Professor Smith: I think it does some things very well, and it does some things quite badly. As Members of Parliament, you will probably know better than me, but one of the things that the Civil Service does well is support Ministers. It provides an excellent comfort blanket for Ministers and it makes their lives work well. What the Civil Service is less good at-I don’t think that’s true, actually; it is only some parts of the Civil Service, because the Civil Service is a very large and diverse organisation-what it has been less good at, in some areas, is thinking about how policies created in Whitehall actually impact on the ground. I think there is some disconnect between civil servants in Whitehall and what happens in terms of policy delivery.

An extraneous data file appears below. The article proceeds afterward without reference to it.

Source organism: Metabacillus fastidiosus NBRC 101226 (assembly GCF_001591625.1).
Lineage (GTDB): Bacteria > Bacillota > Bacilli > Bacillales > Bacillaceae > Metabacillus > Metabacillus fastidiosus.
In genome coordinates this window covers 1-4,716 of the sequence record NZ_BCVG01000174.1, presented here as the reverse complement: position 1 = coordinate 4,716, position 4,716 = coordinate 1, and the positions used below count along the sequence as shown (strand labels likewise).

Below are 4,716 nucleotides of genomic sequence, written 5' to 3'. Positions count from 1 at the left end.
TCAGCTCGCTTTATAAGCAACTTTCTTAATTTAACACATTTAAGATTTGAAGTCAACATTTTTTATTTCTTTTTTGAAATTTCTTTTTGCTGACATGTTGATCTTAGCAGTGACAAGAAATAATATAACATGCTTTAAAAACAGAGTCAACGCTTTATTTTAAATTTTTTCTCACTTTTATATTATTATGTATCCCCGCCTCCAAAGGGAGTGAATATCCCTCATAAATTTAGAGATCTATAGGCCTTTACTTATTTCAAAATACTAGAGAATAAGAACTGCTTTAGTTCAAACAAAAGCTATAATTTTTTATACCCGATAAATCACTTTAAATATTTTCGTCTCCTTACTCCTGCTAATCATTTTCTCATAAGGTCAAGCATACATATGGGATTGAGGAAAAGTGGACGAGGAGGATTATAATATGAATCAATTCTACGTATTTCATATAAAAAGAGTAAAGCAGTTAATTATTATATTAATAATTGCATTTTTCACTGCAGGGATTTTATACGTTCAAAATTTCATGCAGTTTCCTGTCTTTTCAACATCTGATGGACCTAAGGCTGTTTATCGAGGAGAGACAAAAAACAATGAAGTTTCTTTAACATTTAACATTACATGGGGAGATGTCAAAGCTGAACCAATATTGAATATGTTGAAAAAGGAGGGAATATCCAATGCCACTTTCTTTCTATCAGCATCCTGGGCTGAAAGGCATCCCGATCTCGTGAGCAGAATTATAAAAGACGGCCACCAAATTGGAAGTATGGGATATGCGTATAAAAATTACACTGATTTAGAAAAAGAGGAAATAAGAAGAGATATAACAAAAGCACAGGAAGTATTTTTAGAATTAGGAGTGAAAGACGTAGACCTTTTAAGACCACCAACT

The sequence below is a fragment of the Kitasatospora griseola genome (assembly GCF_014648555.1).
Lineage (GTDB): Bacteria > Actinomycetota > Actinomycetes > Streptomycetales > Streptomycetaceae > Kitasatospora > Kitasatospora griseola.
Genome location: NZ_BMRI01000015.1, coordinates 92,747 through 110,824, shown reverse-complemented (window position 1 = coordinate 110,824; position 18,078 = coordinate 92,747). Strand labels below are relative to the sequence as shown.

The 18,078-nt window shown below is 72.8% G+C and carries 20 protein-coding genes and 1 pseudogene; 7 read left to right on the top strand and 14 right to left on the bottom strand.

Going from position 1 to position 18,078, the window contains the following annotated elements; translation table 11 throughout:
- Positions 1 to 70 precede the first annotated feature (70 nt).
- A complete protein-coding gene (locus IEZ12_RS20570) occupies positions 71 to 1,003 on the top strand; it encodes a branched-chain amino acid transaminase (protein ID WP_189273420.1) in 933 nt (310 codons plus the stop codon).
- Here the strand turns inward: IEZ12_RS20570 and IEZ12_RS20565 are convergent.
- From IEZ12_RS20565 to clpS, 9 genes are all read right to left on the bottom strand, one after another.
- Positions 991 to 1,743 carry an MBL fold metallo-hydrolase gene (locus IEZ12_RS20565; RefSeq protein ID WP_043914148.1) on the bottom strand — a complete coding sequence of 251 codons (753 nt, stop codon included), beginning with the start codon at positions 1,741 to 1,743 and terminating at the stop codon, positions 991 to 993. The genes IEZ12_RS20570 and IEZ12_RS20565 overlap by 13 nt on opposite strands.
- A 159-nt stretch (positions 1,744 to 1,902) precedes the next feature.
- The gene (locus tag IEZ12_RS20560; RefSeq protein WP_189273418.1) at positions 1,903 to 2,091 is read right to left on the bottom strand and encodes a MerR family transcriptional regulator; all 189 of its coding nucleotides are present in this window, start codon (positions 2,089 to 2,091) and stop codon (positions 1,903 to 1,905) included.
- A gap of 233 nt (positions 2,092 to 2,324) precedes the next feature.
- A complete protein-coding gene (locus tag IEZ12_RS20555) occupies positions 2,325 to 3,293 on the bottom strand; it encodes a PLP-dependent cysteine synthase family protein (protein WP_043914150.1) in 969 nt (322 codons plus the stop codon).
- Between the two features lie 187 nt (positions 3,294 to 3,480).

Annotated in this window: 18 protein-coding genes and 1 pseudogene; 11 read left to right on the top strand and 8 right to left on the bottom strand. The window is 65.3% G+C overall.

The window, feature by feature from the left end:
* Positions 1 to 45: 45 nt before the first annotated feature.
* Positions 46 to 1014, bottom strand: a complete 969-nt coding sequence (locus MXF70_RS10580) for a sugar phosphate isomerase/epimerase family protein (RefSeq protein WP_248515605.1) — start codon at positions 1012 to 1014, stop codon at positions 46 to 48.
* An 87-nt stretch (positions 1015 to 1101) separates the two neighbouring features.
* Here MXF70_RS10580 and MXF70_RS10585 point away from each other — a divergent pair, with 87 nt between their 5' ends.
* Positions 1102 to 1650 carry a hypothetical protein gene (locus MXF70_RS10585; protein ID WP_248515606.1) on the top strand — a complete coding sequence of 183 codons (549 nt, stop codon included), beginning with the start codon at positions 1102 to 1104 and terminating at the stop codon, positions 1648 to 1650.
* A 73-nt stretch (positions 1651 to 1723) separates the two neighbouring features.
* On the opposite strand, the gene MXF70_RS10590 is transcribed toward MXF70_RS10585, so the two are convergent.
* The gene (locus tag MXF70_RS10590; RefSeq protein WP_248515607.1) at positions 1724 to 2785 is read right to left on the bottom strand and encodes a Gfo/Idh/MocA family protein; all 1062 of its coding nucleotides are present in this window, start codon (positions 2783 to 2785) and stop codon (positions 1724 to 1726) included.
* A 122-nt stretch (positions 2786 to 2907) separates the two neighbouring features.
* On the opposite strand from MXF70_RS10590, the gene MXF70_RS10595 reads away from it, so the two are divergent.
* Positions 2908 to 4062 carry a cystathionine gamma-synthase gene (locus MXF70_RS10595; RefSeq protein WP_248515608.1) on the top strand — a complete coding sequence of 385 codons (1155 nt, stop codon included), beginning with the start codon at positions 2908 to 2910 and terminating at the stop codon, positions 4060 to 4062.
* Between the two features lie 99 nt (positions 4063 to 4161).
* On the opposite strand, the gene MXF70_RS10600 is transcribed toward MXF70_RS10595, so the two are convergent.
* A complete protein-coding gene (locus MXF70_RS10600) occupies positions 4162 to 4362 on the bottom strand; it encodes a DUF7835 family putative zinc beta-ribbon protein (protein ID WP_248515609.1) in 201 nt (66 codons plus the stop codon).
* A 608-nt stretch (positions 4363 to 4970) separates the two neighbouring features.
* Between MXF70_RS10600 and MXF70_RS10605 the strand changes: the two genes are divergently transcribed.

Chair: That sounds like an understatement to me.

Q13 Charlie Elphicke: Professor Hood, I want to pick up on that point. Professor Smith says that the Civil Service serves Ministers. A lot of us would like the Civil Service to serve we, the people, because we pay them, in our taxes. We have a reform agenda before us based on decentralisation, transparency, local accountability and other such things. Is that not just deckchair-shuffling, which won’t amount to anything really?

Professor Hood: We can’t tell at the moment. I described it as the smoke of a fire that has not yet kindled, and we don’t know whether the fire will kindle. We can certainly identify the challenges that would face the Civil Service if the fire does kindle.